Longtime fliers know that look: It's coming from the flight attendant who has already labeled you a Difficult Passenger.
Maybe you're taking up too much space in the overhead bins or want to visit the bathroom while people are still boarding. Or you won't shut off your cell phone the first time he or she asks. Or maybe you're not doing anything at all.
As 109 high school seniors and chaperones learned Monday morning, flight attendants have the power to remove passengers from a flight if they're not following directions – or if they think you're not.
ATLANTA – Sacramento, Calif. Mayor Kevin Johnson, the newly-elected president of the National Conference of Black Mayors (NCBM), told his colleagues that if they don't improve the lives of their constituents, they don't deserve to remain in office.
"We got these good seats, we've been elected and we get honored and esteemed everywhere we go," Johnson said at a luncheon here at the group's 39th annual convention.
"It's not just for us. It's for the communities that we represent. Our obligation is to bring more and more people along. Because if we don't do that, then we're not fit for the seats that we hold."
A judge sentenced a 22-year-old North Carolina man to six months in prison for threatening, via Twitter, to assassinate President Obama.
During the 2012 Democratic National Convention, Donte Jamar Sims sent a series of tweets outlining specifically how he planned to kill President Obama. Sims now claims that he was high on marijuana and has since written a letter of apology to the president.
Sims' tweets, surprisingly, have not been deleted since he posted them on Sept. 3, 2012.
Check them out below.
The CEO of pizza giant Papa John's has apologized to a Sanford, Fla., customer after a delivery man accidentally dialed the customer and left a racist rant on the man's voice mail.
The apology came after a customer posted on YouTube a video of the voice mail message, which featured the delivery man using racial slurs as he complained to another Papa John's employee about the size of tips he receives from African Americans.
The customer, who is not identified and is not shown on camera, shows the receipt for $15.26 and said he gave the deliveryman a $5 tip – more than 20 percent – on Sunday. Then the customer plays the roughly four-minute message.
WASHINGTON– With some embarrassing internal issues addressed and its sights set firmly on expanding its global impact, the National Conference of Black Mayors (NCBM) kicks off its 39th annual convention in Atlanta this Thursday.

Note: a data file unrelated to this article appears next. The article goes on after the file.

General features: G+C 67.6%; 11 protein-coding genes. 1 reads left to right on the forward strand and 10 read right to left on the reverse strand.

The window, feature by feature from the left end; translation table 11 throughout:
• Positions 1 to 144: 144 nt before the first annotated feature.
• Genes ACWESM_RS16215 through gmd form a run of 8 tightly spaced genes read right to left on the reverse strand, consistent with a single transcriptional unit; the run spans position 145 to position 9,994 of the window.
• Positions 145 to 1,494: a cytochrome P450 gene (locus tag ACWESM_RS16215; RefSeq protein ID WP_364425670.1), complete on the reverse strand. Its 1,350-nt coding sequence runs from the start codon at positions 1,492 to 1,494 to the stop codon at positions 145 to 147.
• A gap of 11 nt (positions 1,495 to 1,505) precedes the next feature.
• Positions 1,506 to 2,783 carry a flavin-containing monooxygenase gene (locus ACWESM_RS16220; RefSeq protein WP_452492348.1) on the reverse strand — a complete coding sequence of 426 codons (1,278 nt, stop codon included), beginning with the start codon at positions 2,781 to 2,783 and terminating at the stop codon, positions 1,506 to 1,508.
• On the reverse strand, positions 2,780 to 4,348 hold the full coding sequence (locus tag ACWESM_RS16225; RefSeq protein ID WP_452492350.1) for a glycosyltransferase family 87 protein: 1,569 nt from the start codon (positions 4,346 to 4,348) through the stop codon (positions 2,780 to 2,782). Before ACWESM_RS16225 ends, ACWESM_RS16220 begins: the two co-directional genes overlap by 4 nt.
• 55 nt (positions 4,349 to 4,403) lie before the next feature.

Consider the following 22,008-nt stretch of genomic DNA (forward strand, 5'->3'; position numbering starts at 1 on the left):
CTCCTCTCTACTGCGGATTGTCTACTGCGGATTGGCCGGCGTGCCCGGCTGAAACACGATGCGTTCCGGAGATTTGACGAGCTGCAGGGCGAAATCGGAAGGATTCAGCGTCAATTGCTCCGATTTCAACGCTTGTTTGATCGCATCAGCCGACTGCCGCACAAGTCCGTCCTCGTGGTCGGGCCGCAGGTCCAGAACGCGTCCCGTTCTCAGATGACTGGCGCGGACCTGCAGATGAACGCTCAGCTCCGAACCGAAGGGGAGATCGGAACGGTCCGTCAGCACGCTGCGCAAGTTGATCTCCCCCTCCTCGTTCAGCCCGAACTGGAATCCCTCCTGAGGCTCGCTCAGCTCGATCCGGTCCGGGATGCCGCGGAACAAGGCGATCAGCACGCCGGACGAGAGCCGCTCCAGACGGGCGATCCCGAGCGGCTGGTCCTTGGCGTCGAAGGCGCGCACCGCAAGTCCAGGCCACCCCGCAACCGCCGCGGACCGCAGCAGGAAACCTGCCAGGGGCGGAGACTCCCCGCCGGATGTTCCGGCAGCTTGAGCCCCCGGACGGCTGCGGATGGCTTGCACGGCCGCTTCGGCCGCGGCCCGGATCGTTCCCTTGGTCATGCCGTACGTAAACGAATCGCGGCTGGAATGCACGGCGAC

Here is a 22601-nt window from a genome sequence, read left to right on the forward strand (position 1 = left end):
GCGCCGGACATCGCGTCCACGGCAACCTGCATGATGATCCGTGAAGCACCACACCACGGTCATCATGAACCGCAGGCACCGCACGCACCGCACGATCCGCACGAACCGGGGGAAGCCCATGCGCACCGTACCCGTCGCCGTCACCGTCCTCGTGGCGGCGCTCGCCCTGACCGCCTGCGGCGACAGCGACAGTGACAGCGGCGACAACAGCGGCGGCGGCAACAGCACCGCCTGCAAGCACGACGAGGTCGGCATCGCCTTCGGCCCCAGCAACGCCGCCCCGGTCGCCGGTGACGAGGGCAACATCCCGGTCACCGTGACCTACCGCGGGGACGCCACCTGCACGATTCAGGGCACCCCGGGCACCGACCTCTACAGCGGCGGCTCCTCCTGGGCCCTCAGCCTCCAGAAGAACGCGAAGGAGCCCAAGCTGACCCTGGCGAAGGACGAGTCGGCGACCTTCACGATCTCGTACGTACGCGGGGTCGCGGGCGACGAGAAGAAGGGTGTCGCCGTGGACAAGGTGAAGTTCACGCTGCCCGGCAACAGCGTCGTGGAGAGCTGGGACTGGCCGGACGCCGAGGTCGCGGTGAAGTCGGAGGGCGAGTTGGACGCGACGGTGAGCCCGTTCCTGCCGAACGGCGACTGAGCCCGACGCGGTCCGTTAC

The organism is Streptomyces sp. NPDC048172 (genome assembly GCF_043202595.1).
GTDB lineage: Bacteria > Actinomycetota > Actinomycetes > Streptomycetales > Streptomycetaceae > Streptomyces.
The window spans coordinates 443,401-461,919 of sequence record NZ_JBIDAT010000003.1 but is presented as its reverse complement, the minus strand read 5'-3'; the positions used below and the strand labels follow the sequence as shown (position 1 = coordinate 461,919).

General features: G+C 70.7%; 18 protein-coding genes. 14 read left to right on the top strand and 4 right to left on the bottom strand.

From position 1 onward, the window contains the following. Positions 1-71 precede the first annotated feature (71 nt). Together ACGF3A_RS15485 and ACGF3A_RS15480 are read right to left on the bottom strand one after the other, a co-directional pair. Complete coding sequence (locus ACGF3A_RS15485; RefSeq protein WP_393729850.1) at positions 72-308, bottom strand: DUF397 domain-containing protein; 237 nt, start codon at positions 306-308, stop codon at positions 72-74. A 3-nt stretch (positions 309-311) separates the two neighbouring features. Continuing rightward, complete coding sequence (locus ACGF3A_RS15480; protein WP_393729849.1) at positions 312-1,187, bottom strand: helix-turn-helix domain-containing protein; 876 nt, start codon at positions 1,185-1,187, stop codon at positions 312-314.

The theme of this year's conference is "Restore, Rebuild, Renew." And perhaps no one can appreciate the need for those three Rs more than Vanessa R. Williams, the association's executive director and CEO.
Williams, who supervises NCBM's day-to-day operations, received a telephone call three years ago that caught her by surprise. On the other end of the telephone was an FBI agent. And more surprising than his call was what he was calling about.
LOS ANGELES – AEG Live co-CEO Paul Gongaware, whose career as a concert promoter started with Elvis Presley's last tours, testifies Tuesday about Michael Jackson's final days.
Gongaware, who was one of the top producers of Jackson's comeback concerts, takes the stand as the Michael Jackson wrongful death trial enters its fifth week in a Los Angeles courtroom.
Jackson's mother and children are suing AEG Live for liability in the pop icon's death, accusing the concert promoter of negligently hiring, retaining or supervising Dr. Conrad Murray, the physician convicted of involuntary manslaughter.
Items taken from Trayvon Martin's cell phone – including text-message discussion of drug use and pictures of a gun and marijuana plants – are among new details released Thursday by attorneys for the neighborhood watch volunteer accused of killing him without provocation 14 months ago.
The evidence, George Zimmerman's attorneys say, paints a different picture of the 17-year-old than the one portrayed by his family and supporters. Lead defense attorney Mark O'Mara says he will try to use the evidence if prosecutors attempt to attack Zimmerman's character during his trial on second-degree murder charges, set to begin next month.
Much of the evidence disclosed Thursday in filings by Zimmerman's attorneys comes from Trayvon's cell phone, including photos showing a semiautomatic pistol and ammunition and small marijuana plants growing in pots.